In this study, we used 2D and 3D NMR spectroscopy to compare the structures of two constructs representing segments of the cytoplasmic Gn tail for both a pathogenic (Andes virus) and a non-pathogenic hantavirus (PHV). Our NMR data suggests that, similar to the Andes virus, the dual CCHC motif of PHV forms an independently folded zinc binding domain. The Cα secondary chemical shifts of the PHV zinc finger domain are remarkably similar to those of the Andes structure, suggesting there is no appreciable difference in the two structures. These findings further support reports that the virulence determinants are located further toward the C-terminal end of the Gn tails. Furthermore, we also report the backbone assignment of an extended form of the Andes virus Gn tail (76 residues, from residues 534–610) that includes all of RNP Binding site 2 and part of RNP Binding site 1 (Figure 1). We demonstrate that Binding site 2 includes a short helix, while Binding site 1 appears to be largely disordered. Our results of NMR backbone dynamics indicate that both binding sites are flexible and undergo motion on a faster timescale than that of the core zinc finger domain. This enhanced motion may confer some degree of modularity in binding a crowded RNP complex. Taken together, these results provide novel structural insight into both the structural and immunogenic functions of the hantavirus Gn cytoplasmic tail.

Materials and Methods

Protein Expression and Purification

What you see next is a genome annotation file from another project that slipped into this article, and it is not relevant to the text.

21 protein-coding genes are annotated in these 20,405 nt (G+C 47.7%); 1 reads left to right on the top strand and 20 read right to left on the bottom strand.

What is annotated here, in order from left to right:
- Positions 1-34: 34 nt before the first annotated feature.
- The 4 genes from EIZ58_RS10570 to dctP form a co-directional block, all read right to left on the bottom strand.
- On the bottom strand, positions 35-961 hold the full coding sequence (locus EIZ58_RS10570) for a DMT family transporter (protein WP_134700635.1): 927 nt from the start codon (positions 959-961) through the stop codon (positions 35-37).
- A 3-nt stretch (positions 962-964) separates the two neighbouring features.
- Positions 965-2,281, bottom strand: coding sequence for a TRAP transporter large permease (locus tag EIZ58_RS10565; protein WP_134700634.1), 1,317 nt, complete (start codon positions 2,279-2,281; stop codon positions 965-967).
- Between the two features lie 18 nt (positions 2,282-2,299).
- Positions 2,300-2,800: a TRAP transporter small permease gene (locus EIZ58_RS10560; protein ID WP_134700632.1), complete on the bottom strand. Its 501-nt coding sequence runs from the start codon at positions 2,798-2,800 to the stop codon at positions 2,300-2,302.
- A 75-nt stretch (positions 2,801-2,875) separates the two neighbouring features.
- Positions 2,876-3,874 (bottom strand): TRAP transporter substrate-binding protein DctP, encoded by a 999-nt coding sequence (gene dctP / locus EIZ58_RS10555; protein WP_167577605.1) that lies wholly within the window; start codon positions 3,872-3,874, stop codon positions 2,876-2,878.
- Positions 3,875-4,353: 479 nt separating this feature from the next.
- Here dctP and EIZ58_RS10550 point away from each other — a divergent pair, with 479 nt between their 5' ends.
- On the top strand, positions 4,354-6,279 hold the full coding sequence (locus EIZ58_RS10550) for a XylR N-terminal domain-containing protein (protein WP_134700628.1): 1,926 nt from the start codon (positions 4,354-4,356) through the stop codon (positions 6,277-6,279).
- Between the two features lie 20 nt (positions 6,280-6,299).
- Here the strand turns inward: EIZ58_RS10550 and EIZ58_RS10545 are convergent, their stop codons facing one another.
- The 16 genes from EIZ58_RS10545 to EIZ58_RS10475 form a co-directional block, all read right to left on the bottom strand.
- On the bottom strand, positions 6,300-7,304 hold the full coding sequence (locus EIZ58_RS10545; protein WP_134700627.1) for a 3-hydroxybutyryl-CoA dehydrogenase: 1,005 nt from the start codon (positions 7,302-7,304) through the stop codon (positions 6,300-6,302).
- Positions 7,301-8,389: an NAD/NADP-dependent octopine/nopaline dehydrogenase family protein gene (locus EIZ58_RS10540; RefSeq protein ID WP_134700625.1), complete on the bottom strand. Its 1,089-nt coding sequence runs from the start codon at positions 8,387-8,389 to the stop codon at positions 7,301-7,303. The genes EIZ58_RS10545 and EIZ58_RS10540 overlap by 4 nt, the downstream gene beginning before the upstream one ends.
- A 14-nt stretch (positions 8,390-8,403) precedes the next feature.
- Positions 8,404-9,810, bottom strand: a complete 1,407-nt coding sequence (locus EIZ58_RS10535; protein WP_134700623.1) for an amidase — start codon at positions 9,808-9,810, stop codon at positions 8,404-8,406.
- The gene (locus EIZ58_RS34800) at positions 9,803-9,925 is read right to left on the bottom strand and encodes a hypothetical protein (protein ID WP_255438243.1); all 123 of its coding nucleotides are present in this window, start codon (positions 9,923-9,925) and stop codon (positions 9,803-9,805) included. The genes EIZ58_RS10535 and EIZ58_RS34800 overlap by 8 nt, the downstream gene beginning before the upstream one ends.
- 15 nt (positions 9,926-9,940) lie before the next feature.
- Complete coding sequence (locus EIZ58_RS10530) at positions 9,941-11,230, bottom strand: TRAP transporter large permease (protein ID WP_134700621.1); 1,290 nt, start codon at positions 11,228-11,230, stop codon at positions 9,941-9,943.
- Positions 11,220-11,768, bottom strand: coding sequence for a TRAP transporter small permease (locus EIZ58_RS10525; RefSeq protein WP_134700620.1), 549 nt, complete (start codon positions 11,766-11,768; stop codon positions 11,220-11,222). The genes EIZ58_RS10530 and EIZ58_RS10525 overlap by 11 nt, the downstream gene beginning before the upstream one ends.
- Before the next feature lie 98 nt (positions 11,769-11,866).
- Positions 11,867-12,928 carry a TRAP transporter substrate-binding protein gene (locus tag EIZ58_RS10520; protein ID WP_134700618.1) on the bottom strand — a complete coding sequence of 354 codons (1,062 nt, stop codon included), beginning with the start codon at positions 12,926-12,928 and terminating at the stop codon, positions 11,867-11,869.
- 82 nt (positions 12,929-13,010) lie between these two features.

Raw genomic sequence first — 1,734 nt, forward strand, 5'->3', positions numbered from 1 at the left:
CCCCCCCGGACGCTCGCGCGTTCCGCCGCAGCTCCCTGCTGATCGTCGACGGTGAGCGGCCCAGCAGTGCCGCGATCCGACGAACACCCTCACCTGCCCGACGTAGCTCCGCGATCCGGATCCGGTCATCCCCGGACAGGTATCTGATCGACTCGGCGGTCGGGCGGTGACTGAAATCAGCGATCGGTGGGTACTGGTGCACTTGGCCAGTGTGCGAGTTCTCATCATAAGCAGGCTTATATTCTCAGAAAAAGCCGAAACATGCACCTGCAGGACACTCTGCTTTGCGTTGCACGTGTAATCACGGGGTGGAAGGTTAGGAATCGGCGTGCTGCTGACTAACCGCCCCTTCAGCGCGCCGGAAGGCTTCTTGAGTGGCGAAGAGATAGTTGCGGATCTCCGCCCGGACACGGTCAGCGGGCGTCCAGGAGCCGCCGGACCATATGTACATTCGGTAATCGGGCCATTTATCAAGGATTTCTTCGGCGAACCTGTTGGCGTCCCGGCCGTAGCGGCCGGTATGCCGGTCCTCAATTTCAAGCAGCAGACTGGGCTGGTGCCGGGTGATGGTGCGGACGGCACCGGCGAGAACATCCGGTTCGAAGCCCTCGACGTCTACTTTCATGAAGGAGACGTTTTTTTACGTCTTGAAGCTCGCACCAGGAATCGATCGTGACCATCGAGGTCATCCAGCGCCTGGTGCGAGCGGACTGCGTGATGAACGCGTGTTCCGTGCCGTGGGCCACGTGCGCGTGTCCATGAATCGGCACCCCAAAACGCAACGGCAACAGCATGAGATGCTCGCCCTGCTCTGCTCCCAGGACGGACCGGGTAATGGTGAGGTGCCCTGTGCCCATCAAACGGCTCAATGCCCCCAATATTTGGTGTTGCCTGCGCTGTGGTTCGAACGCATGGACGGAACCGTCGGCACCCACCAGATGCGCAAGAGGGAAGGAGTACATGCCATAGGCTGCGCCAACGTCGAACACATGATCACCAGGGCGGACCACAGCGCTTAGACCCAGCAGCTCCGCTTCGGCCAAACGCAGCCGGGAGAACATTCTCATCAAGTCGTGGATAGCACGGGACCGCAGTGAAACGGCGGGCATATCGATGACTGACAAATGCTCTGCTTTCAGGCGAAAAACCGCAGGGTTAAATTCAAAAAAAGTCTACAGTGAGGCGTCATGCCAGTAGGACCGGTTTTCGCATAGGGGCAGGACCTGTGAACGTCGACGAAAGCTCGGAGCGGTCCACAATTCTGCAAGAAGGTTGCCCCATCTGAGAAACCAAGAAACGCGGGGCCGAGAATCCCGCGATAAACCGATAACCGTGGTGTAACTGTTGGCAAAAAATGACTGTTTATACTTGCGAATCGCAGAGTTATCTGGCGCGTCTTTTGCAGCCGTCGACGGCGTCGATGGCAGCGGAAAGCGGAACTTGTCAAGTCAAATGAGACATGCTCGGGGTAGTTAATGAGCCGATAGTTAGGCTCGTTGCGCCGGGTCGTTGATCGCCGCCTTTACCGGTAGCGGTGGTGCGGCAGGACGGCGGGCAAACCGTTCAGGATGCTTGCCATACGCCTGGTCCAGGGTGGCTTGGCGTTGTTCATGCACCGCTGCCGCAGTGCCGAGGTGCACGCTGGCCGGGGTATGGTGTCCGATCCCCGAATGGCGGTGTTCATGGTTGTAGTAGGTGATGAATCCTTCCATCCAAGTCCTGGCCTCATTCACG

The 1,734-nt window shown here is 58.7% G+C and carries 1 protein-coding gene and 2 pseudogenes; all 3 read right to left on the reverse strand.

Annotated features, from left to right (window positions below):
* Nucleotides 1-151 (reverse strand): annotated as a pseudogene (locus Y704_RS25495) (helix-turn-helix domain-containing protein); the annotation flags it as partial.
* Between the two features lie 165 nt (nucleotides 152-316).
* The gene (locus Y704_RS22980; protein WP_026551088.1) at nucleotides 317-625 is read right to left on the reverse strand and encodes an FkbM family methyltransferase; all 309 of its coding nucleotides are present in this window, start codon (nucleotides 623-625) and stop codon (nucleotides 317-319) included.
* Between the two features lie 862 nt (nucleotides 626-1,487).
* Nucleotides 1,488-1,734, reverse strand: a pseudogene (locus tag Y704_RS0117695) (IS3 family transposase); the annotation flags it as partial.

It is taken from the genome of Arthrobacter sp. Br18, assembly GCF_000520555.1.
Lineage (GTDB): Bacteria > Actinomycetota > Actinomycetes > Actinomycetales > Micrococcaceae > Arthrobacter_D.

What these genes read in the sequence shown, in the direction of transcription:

For NMR data collection, the soluble Gn construct spanning residues 534–610 of the Andes virus Gn cytoplasmic tail (GenBank #AF291703) and residues 548–602 of the PHV Gn tails (GenBank #X55129) were expressed as fusion proteins with the Streptococcal GB1 domain linked with a tobacco etch virus (TEV) protease cleavage site (Estrada et al., 2009b). The fusion proteins were expressed and purified under native conditions following closely the method reported previously for the Andes virus zinc finger domain (Estrada et al., 2009b). Briefly, 15N- and 15N/13C-labeled proteins were expressed in E. coli BL21(DE3) grown in 1 L M9 minimal media supplemented with 0.1 mM ZnSO4 before and after induction. Cells were grown at 37°C, induced with 1 mM isopropyl-β-D-thiogalactopyranoside at A600 ∼ 0.8, and cell growth was continued in a 15°C shaker overnight (to a final A600 ∼ 2.0). Cells were centrifuged, resuspended in nickel column binding buffer (20 mM Tris–HCl pH 8.0, 500 mM NaCl, 5 mM imidazole, 0.1 mM ZnSO4), and lysed by sonication. Cellular debris was removed by centrifugation, and to the supernatant was added 1/10 volume of 1% polyethyleneimine (pH 8) to precipitate the nucleic acids. Following centrifugation, the supernatant was bound to a charged 10 mL nickel-affinity column and eluted with buffer (20 mM Tris–HCl pH 8.0, 500 mM NaCl, 250 mM imidazole, 0.1 mM ZnSO4). For TEV protease digestion, fractions containing the fusion protein were pooled and dialyzed at 25°C overnight in buffer (50 mM Tris–HCl pH 8.0, 20 mM NaCl, 1 mM DTT, 1 mM ZnSO4) with 0.16 mg recombinant TEV protease (Geisbrecht et al., 2006) per 10 mL of fusion protein. The TEV digestion mixture was dialyzed back into the nickel column binding buffer and passed again through a charged 10 mL nickel resin. The His-tagged GB1 protein was retained on the column while hantavirus Gn tail constructs were present in the flow-through. The flow-through fractions were analyzed by SDS-PAGE and key fractions pooled and concentrated using Ultra-15 centrifugal filters (Amicon) and dialyzed into NMR buffer (20 mM NaPO4 pH 7.0, 20 mM NaCl, 1 mM DTT, 0.1 mM ZnSO4). Both proteins retained two residues (Gly–His) cloning artifacts at the N-terminus.